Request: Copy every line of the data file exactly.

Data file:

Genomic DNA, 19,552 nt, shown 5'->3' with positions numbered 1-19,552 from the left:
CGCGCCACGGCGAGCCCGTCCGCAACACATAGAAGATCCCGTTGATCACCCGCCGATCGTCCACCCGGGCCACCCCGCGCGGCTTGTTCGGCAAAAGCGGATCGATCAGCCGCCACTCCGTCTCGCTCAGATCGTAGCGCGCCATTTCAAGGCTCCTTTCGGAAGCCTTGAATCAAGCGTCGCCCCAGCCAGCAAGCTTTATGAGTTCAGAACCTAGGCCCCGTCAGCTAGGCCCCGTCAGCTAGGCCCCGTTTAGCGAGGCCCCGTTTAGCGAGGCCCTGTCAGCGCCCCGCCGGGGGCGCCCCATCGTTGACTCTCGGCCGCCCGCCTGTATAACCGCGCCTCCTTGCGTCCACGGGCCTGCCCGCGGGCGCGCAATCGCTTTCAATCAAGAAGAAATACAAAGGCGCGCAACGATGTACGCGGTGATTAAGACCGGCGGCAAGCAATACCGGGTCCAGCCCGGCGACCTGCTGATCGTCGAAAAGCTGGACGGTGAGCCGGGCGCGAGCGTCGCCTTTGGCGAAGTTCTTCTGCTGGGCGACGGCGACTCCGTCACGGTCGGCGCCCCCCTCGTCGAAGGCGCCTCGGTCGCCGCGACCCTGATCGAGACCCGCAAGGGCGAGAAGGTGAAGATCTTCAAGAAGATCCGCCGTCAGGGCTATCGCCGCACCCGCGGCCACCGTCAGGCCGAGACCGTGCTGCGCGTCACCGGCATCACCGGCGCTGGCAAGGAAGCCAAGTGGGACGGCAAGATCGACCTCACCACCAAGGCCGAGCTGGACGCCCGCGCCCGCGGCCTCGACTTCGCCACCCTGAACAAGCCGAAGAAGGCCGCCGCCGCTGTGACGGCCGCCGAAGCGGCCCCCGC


Genomic DNA, 19,552 nt, shown 5'->3' with positions numbered 1-19,552 from the left:
CGCGCCACGGCGAGCCCGTCCGCAACACATAGAAGATCCCGTTGATCACCCGCCGATCGTCCACCCGGGCCACCCCGCGCGGCTTGTTCGGCAAAAGCGGATCGATCAGCCGCCACTCCGTCTCGCTCAGATCGTAGCGCGCCATTTCAAGGCTCCTTTCGGAAGCCTTGAATCAAGCGTCGCCCCAGCCAGCAAGCTTTATGAGTTCAGAACCTAGGCCCCGTCAGCTAGGCCCCGTCAGCTAGGCCCCGTTTAGCGAGGCCCCGTTTAGCGAGGCCCTGTCAGCGCCCCGCCGGGGGCGCCCCATCGTTGACTCTCGGCCGCCCGCCTGTATAACCGCGCCTCCTTGCGTCCACGGGCCTGCCCGCGGGCGCGCAATCGCTTTCAATCAAGAAGAAATACAAAGGCGCGCAACGATGTACGCGGTGATTAAGACCGGCGGCAAGCAATACCGGGTCCAGCCCGGCGACCTGCTGATCGTCGAAAAGCTGGACGGTGAGCCGGGCGCGAGCGTCGCCTTTGGCGAAGTTCTTCTGCTGGGCGACGGCGACTCCGTCACGGTCGGCGCCCCCCTCGTCGAAGGCGCCTCGGTCGCCGCGACCCTGATCGAGACCCGCAAGGGCGAGAAGGTGAAGATCTTCAAGAAGATCCGCCGTCAGGGCTATCGCCGCACCCGCGGCCACCGTCAGGCCGAGACCGTGCTGCGCGTCACCGGCATCACCGGCGCTGGCAAGGAAGCCAAGTGGGACGGCAAGATCGACCTCACCACCAAGGCCGAGCTGGACGCCCGCGCCCGCGGCCTCGACTTCGCCACCCTGAACAAGCCGAAGAAGGCCGCCGCCGCTGTGACGGCCGCCGAAGCGGCCCCCGC